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Bibliophile price: £10.00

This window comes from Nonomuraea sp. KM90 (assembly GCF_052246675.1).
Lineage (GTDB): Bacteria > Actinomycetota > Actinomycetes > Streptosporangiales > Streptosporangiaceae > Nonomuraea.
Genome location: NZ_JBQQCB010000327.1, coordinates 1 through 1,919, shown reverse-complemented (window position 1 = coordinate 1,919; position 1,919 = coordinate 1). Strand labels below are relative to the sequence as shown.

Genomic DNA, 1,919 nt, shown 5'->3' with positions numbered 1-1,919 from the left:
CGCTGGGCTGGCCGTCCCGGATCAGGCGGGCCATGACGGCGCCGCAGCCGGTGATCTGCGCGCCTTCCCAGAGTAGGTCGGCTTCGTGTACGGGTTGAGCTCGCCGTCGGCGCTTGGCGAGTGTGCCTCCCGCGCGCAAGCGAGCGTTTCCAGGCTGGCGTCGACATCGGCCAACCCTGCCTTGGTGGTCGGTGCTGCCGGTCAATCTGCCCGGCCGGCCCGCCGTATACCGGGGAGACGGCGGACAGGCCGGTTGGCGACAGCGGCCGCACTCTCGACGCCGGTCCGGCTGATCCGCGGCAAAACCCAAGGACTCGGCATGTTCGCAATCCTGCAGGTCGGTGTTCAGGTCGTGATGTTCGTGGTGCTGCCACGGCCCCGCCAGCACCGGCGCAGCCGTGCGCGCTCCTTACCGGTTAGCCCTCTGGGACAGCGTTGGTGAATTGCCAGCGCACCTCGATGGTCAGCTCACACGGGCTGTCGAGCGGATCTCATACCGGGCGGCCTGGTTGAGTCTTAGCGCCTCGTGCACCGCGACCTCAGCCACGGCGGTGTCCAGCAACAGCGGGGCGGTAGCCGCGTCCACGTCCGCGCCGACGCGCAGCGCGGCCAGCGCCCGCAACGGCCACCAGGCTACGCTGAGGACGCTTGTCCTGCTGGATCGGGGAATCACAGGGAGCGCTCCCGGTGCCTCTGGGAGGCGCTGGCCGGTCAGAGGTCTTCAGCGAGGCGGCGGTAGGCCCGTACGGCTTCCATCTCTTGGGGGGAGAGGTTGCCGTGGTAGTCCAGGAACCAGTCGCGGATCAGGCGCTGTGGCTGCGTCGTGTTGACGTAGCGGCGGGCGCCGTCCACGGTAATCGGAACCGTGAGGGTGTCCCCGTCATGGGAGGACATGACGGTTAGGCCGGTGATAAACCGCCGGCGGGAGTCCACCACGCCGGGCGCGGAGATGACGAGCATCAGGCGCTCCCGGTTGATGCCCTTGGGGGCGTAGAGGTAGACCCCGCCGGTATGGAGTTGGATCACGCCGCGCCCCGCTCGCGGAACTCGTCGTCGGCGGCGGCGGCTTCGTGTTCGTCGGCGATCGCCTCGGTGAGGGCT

Lorries are marvels of modern technology, with a short working life in which they often cover 200,000 miles per annum transporting life's necessities ? fuel, food, clothing, drink. This third volume in a series celebrating the lorry covers the 1970s when the British grip on the truck market was loosening. Leyland, Foden, Atkinson and Seddon no longer dominated the field as Volvo and Scania took over and DAF, Mercedes-Benz, Magirus Deutz, MAN, Fiat, Berliet, Saviem, Mack, Kenworth and White were to be seen in ever growing numbers. European trucks were superior in comfort and performance, and a European lorry could more easily get continental breakdown services. The author takes us through the four, six and eight-wheeler lorry designs, concluding with articulated vehicles. Four-wheelers are the backbone of high street distribution fleets and at the time the smaller ones could be driven on a car licence. Leyland, AEC and Albion all used the ergomatic tilt cab, and a typical diesel-powered Mercury shown here belonged to the scale manufacturers W. T. Avery. Six-wheelers span a wide range of gross weights, including tippers and truck mixers, and are popular as tankers for the delivery of heating oil. Eight-wheelers are a quintessentially British type which gained ground in the 70s and are widely used today in general haulage as well as tipping. A fine example, the Scammell Routeman III, is pictured here in action working for quarry owners ARC. Long distance haulage by articulated lorry evokes the greatest interest among lorry enthusiasts, but British artics were very basic in the 1970s and sleeper cabs were only just catching on. A twin-steer vehicle in Frigoscandia livery, pictured here, was a short-lived development, as regulations were soon revised to make 32-ton articulated trucks viable on the standard four axles. 128pp, colour photos on every page. First edition, 2012.

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